Symptoms of Valium Withdrawals

The symptoms of acute withdrawal will typically include some combination of:

  • Physical symptoms that can include combinations of headaches, nausea, vomiting, stomach pains, cramps, and even tremors (most often, these tremors will occur in the hands)
  • Cardiovascular symptoms that could be associated with rebound anxiety or just be part of the general withdrawal process (increased blood pressure, increased heart rate, and so forth)
  • Neurological symptoms, such as confusion and the potential to develop seizures (the occurrence of seizures during the acute phase of withdrawal is a serious condition that can be potentially fatal and needs immediate medical attention)
  • Psychological symptoms that can include cravings, mood swings, depression, panic attacks, and rebound anxiety

General Valium withdrawals: After a period of 3-4 days of acute symptoms, the person will tend to experience a more lengthy withdrawal phase that will continue for 10-14 days in most cases. During this period, the person will experience increased cravings for Valium, lightheadedness, mild headache, mild fever, periods of nausea, potential chills, depression, and continuing bouts of anxiety.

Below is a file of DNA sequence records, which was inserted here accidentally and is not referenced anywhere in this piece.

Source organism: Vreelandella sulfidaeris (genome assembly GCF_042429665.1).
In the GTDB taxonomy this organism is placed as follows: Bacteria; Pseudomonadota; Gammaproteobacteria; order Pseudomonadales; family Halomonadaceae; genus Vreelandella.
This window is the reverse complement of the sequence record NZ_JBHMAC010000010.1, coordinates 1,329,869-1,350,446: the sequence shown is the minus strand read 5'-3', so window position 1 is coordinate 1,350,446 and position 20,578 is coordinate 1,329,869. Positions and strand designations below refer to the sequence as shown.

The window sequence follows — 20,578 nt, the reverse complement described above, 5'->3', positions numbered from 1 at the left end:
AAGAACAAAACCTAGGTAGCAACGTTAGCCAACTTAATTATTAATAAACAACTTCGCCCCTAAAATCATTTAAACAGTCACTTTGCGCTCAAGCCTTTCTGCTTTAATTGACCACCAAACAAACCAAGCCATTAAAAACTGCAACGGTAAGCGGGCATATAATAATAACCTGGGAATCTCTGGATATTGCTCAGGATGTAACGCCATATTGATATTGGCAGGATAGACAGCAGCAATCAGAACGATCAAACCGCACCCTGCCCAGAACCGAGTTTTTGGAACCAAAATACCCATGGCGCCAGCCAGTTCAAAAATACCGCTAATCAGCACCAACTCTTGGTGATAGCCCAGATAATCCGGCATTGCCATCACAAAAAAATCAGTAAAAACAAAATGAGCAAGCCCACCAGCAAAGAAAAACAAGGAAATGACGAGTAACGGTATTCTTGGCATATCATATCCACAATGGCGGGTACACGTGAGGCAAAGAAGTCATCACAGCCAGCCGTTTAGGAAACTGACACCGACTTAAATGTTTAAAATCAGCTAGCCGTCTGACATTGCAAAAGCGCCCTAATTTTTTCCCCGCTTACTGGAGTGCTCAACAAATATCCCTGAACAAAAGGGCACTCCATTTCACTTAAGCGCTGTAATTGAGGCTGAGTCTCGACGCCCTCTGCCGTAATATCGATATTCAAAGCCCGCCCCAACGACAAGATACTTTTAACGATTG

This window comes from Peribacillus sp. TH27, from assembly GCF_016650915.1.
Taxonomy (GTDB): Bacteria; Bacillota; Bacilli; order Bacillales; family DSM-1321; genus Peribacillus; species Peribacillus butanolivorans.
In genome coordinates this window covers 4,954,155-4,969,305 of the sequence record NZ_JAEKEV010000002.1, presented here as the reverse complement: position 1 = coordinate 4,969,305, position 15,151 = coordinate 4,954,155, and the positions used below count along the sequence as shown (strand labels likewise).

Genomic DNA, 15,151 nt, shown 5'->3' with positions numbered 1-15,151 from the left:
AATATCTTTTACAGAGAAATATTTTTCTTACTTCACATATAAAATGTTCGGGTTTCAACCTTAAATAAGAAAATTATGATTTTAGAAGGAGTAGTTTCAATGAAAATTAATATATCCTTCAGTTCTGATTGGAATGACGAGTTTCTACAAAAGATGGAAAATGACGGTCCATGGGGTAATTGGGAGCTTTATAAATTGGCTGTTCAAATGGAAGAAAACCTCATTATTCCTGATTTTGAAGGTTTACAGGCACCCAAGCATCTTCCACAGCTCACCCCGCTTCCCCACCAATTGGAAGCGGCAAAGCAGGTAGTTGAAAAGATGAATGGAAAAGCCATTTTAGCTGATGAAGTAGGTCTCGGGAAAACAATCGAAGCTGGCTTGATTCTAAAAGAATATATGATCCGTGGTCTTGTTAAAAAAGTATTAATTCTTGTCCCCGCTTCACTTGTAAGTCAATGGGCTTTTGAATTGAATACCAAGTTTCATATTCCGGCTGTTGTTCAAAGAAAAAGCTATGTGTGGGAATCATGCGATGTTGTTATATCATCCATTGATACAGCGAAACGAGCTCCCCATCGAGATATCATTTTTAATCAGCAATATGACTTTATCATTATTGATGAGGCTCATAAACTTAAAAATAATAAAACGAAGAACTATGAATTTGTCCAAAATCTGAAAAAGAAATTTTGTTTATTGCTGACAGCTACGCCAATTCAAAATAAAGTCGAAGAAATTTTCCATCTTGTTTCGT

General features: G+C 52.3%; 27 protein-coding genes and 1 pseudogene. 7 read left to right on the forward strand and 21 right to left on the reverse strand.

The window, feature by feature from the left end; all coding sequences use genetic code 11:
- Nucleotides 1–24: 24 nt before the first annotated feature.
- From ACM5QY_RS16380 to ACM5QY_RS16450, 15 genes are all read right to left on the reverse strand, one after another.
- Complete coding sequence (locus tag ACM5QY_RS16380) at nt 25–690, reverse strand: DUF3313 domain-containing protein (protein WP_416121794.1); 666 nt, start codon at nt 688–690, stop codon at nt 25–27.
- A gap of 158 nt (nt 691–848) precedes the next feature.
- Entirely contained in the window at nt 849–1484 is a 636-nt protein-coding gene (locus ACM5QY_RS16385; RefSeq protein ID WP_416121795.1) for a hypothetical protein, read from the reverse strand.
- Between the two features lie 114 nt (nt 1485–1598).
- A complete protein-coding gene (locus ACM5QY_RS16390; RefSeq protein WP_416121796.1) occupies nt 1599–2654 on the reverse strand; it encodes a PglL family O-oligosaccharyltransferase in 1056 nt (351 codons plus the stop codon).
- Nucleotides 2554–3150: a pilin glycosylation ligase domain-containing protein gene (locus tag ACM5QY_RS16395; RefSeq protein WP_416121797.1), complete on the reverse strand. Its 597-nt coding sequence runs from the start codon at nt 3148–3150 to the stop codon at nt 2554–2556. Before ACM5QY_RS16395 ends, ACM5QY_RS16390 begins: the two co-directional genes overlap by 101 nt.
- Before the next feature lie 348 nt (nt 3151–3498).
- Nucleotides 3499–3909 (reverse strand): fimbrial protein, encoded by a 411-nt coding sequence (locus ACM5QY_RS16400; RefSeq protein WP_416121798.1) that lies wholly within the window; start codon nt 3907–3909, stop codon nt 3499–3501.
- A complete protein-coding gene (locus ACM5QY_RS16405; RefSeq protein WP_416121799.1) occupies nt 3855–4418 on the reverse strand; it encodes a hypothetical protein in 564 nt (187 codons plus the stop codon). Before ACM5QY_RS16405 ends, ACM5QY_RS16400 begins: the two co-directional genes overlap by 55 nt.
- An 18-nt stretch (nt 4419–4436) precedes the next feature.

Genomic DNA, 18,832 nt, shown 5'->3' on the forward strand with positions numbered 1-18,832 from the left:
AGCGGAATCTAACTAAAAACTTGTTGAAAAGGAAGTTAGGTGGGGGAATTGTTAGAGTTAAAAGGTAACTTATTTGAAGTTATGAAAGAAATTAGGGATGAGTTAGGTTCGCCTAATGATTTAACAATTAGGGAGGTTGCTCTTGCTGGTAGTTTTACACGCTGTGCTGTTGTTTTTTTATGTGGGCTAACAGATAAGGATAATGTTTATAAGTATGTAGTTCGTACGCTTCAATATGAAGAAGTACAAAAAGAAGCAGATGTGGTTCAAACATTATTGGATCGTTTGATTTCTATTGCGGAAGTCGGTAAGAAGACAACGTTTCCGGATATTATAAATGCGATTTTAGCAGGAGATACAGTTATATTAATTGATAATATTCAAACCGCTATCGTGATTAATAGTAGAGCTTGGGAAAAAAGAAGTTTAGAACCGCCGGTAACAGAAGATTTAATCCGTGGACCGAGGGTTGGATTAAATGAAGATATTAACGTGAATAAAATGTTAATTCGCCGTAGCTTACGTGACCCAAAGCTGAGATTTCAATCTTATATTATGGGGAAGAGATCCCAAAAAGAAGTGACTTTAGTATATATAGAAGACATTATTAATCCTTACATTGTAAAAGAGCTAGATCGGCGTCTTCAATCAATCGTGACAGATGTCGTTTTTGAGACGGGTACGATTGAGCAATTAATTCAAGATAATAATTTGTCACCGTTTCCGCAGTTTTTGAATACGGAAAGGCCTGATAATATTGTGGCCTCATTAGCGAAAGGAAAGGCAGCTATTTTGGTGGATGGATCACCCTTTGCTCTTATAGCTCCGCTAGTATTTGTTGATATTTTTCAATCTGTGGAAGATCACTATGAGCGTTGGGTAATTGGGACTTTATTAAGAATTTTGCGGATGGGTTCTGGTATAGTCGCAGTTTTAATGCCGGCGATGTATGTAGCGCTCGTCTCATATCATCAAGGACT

Valium withdrawals
Valium withdrawals: After a period of 3-4 days of acute symptoms, the person will tend to experience a more lengthy withdrawal phase that will continue for 10-14 days in most cases.

These symptoms will be significantly less intense than the acute symptoms. In general, the person will experience flu-like symptoms, general feelings of dissatisfaction, and an overall sense of melancholy. In some individuals, there may be an additional period of rebound anxiety between 10 and 14 days.

Following the withdrawal period, individuals will slowly stabilize but may still experience issues with anxiety and depression, and general feelings of being “out of sync.”

Certain references also refer to post-acute withdrawal syndrome, which is a longer period of more generalized psychological symptoms that may occur in some individuals following recovery from drug abuse. The symptoms are typically described as issues with mood, irritability, problems experiencing pleasure to the same extent that one was able to experience pleasure before drug abuse, and general feelings of dissatisfaction and variable motivation.

Post-acute withdrawal syndrome has been characterized as a lengthy period that can last from weeks to years that requires ongoing treatment (mostly in the form of therapy); otherwise, it can lead to an increased potential for relapse. The syndrome is not universally accepted among addiction researchers and mental health workers.